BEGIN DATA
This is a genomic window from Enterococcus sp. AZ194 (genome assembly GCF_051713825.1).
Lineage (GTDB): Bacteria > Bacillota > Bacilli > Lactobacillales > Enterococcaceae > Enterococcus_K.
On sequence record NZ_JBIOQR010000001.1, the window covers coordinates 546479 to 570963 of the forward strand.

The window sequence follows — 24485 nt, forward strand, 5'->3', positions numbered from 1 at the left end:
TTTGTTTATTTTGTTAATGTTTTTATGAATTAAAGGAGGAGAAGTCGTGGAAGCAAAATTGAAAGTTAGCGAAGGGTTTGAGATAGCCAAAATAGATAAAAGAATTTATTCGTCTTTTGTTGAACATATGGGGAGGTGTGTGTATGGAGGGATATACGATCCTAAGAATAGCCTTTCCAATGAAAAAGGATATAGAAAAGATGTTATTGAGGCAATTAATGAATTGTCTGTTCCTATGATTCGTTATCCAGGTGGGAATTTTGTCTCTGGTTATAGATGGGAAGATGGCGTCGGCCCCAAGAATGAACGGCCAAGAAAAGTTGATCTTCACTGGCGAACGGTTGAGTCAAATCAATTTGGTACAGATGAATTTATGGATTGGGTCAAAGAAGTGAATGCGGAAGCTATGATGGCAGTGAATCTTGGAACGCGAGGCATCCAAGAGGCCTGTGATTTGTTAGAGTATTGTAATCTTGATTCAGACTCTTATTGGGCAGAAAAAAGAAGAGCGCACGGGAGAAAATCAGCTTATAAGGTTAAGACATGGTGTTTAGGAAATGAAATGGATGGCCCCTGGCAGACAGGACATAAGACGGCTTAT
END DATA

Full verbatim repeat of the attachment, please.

This is a genomic window from Enterococcus sp. AZ194 (genome assembly GCF_051713825.1).
Lineage (GTDB): Bacteria > Bacillota > Bacilli > Lactobacillales > Enterococcaceae > Enterococcus_K.
On sequence record NZ_JBIOQR010000001.1, the window covers coordinates 546479 to 570963 of the forward strand.

The window sequence follows — 24485 nt, forward strand, 5'->3', positions numbered from 1 at the left end:
TTTGTTTATTTTGTTAATGTTTTTATGAATTAAAGGAGGAGAAGTCGTGGAAGCAAAATTGAAAGTTAGCGAAGGGTTTGAGATAGCCAAAATAGATAAAAGAATTTATTCGTCTTTTGTTGAACATATGGGGAGGTGTGTGTATGGAGGGATATACGATCCTAAGAATAGCCTTTCCAATGAAAAAGGATATAGAAAAGATGTTATTGAGGCAATTAATGAATTGTCTGTTCCTATGATTCGTTATCCAGGTGGGAATTTTGTCTCTGGTTATAGATGGGAAGATGGCGTCGGCCCCAAGAATGAACGGCCAAGAAAAGTTGATCTTCACTGGCGAACGGTTGAGTCAAATCAATTTGGTACAGATGAATTTATGGATTGGGTCAAAGAAGTGAATGCGGAAGCTATGATGGCAGTGAATCTTGGAACGCGAGGCATCCAAGAGGCCTGTGATTTGTTAGAGTATTGTAATCTTGATTCAGACTCTTATTGGGCAGAAAAAAGAAGAGCGCACGGGAGAAAATCAGCTTATAAGGTTAAGACATGGTGTTTAGGAAATGAAATGGATGGCCCCTGGCAGACAGGACATAAGACGGCTTAT